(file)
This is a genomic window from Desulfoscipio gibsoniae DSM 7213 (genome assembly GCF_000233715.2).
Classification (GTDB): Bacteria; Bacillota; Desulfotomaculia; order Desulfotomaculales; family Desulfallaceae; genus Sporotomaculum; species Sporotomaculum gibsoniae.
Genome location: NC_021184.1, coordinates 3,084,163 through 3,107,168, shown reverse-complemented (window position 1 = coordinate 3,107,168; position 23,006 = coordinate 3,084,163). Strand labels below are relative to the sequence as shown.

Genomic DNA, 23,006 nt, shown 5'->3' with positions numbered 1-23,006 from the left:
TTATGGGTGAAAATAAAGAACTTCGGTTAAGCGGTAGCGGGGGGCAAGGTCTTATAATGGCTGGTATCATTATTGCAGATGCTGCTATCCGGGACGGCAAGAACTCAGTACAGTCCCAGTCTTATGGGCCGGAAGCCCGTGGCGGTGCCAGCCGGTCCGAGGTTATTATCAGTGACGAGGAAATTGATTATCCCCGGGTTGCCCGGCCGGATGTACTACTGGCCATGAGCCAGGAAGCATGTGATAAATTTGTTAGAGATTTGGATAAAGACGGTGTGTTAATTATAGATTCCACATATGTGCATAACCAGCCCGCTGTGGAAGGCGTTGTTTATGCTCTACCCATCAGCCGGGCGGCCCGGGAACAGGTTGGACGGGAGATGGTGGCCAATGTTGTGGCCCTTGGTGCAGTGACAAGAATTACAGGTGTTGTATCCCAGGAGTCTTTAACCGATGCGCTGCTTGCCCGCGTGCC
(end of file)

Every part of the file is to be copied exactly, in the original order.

This is a genomic window from Desulfoscipio gibsoniae DSM 7213 (genome assembly GCF_000233715.2).
Classification (GTDB): Bacteria; Bacillota; Desulfotomaculia; order Desulfotomaculales; family Desulfallaceae; genus Sporotomaculum; species Sporotomaculum gibsoniae.
Genome location: NC_021184.1, coordinates 3,084,163 through 3,107,168, shown reverse-complemented (window position 1 = coordinate 3,107,168; position 23,006 = coordinate 3,084,163). Strand labels below are relative to the sequence as shown.

Genomic DNA, 23,006 nt, shown 5'->3' with positions numbered 1-23,006 from the left:
TTATGGGTGAAAATAAAGAACTTCGGTTAAGCGGTAGCGGGGGGCAAGGTCTTATAATGGCTGGTATCATTATTGCAGATGCTGCTATCCGGGACGGCAAGAACTCAGTACAGTCCCAGTCTTATGGGCCGGAAGCCCGTGGCGGTGCCAGCCGGTCCGAGGTTATTATCAGTGACGAGGAAATTGATTATCCCCGGGTTGCCCGGCCGGATGTACTACTGGCCATGAGCCAGGAAGCATGTGATAAATTTGTTAGAGATTTGGATAAAGACGGTGTGTTAATTATAGATTCCACATATGTGCATAACCAGCCCGCTGTGGAAGGCGTTGTTTATGCTCTACCCATCAGCCGGGCGGCCCGGGAACAGGTTGGACGGGAGATGGTGGCCAATGTTGTGGCCCTTGGTGCAGTGACAAGAATTACAGGTGTTGTATCCCAGGAGTCTTTAACCGATGCGCTGCTTGCCCGCGTGCC